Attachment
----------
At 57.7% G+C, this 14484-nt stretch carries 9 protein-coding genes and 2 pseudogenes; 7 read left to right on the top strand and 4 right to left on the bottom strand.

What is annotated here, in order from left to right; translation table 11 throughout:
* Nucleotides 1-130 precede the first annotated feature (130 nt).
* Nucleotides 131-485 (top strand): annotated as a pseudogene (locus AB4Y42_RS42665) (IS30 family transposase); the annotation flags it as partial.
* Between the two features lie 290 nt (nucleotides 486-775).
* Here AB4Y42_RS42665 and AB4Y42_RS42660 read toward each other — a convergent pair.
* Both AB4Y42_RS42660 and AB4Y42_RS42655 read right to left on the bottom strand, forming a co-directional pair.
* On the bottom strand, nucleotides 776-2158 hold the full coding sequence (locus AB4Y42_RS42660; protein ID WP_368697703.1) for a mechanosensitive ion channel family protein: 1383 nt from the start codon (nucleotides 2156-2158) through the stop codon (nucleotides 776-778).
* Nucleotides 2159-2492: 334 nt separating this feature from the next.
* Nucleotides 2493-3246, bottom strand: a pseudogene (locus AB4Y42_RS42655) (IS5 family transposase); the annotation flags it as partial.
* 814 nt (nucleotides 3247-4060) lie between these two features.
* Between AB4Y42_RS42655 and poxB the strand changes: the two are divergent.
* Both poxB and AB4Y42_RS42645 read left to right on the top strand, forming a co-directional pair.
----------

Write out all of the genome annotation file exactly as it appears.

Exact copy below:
At 57.7% G+C, this 14484-nt stretch carries 9 protein-coding genes and 2 pseudogenes; 7 read left to right on the top strand and 4 right to left on the bottom strand.

What is annotated here, in order from left to right; translation table 11 throughout:
* Nucleotides 1-130 precede the first annotated feature (130 nt).
* Nucleotides 131-485 (top strand): annotated as a pseudogene (locus AB4Y42_RS42665) (IS30 family transposase); the annotation flags it as partial.
* Between the two features lie 290 nt (nucleotides 486-775).
* Here AB4Y42_RS42665 and AB4Y42_RS42660 read toward each other — a convergent pair.
* Both AB4Y42_RS42660 and AB4Y42_RS42655 read right to left on the bottom strand, forming a co-directional pair.
* On the bottom strand, nucleotides 776-2158 hold the full coding sequence (locus AB4Y42_RS42660; protein ID WP_368697703.1) for a mechanosensitive ion channel family protein: 1383 nt from the start codon (nucleotides 2156-2158) through the stop codon (nucleotides 776-778).
* Nucleotides 2159-2492: 334 nt separating this feature from the next.
* Nucleotides 2493-3246, bottom strand: a pseudogene (locus AB4Y42_RS42655) (IS5 family transposase); the annotation flags it as partial.
* 814 nt (nucleotides 3247-4060) lie between these two features.
* Between AB4Y42_RS42655 and poxB the strand changes: the two are divergent.
* Both poxB and AB4Y42_RS42645 read left to right on the top strand, forming a co-directional pair.